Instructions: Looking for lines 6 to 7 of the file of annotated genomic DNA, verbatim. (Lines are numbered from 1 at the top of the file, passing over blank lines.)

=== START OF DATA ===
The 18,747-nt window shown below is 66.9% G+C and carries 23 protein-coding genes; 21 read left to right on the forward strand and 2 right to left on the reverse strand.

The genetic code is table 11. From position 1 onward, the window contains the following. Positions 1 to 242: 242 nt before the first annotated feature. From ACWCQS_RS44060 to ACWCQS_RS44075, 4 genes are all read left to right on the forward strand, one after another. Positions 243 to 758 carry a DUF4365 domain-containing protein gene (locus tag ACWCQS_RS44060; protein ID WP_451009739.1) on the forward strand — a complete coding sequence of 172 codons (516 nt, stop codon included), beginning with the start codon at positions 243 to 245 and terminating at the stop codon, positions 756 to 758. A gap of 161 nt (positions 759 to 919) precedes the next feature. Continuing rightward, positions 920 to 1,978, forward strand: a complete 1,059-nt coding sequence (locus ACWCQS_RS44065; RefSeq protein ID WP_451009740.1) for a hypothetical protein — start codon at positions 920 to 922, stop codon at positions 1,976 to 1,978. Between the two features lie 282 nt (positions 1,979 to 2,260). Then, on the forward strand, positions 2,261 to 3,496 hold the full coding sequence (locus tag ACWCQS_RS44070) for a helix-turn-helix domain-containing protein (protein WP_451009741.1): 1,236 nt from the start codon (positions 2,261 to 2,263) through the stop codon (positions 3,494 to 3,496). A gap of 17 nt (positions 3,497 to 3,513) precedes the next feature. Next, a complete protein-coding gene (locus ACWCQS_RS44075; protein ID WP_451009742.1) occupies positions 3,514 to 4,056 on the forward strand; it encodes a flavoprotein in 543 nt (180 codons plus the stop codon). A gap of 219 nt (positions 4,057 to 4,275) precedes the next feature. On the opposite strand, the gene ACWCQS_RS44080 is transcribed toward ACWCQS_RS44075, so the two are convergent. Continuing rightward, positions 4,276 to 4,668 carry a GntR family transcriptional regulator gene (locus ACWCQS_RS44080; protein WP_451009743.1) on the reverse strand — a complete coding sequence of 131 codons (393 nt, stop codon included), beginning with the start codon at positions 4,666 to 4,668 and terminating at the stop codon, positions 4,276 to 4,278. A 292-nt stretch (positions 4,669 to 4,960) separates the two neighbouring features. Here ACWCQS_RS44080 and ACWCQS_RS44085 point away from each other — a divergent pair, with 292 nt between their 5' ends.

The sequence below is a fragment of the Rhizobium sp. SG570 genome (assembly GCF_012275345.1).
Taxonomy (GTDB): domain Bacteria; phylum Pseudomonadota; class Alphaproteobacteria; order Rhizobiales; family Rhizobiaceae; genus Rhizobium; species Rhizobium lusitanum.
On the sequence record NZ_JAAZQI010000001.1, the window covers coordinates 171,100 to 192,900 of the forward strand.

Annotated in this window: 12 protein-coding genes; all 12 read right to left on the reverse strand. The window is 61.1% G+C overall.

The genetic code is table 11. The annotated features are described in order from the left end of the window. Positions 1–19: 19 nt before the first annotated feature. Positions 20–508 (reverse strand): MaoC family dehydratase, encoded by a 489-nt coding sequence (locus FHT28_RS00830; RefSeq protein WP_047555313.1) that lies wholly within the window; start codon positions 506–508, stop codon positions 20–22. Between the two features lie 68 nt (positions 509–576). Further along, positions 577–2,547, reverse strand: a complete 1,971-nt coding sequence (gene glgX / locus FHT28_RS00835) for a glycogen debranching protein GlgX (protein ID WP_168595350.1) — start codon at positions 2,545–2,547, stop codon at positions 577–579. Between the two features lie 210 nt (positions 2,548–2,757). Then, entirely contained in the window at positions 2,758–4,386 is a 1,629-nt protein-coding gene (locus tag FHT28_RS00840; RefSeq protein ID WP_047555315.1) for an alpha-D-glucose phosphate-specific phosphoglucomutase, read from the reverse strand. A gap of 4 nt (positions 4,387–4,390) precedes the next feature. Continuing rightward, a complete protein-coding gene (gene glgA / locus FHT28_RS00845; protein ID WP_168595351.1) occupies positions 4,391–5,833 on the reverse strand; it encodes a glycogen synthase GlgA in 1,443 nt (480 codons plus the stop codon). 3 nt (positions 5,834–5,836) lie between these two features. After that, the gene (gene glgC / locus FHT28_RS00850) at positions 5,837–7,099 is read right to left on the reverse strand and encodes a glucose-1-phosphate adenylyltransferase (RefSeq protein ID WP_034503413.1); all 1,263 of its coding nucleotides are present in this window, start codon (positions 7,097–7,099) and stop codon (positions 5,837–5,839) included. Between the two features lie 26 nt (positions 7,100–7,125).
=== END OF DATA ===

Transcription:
Annotated in this window: 12 protein-coding genes; all 12 read right to left on the reverse strand. The window is 61.1% G+C overall.

The genetic code is table 11. The annotated features are described in order from the left end of the window. Positions 1–19: 19 nt before the first annotated feature. Positions 20–508 (reverse strand): MaoC family dehydratase, encoded by a 489-nt coding sequence (locus FHT28_RS00830; RefSeq protein WP_047555313.1) that lies wholly within the window; start codon positions 506–508, stop codon positions 20–22. Between the two features lie 68 nt (positions 509–576). Further along, positions 577–2,547, reverse strand: a complete 1,971-nt coding sequence (gene glgX / locus FHT28_RS00835) for a glycogen debranching protein GlgX (protein ID WP_168595350.1) — start codon at positions 2,545–2,547, stop codon at positions 577–579. Between the two features lie 210 nt (positions 2,548–2,757). Then, entirely contained in the window at positions 2,758–4,386 is a 1,629-nt protein-coding gene (locus tag FHT28_RS00840; RefSeq protein ID WP_047555315.1) for an alpha-D-glucose phosphate-specific phosphoglucomutase, read from the reverse strand. A gap of 4 nt (positions 4,387–4,390) precedes the next feature. Continuing rightward, a complete protein-coding gene (gene glgA / locus FHT28_RS00845; protein ID WP_168595351.1) occupies positions 4,391–5,833 on the reverse strand; it encodes a glycogen synthase GlgA in 1,443 nt (480 codons plus the stop codon). 3 nt (positions 5,834–5,836) lie between these two features. After that, the gene (gene glgC / locus FHT28_RS00850) at positions 5,837–7,099 is read right to left on the reverse strand and encodes a glucose-1-phosphate adenylyltransferase (RefSeq protein ID WP_034503413.1); all 1,263 of its coding nucleotides are present in this window, start codon (positions 7,097–7,099) and stop codon (positions 5,837–5,839) included. Between the two features lie 26 nt (positions 7,100–7,125).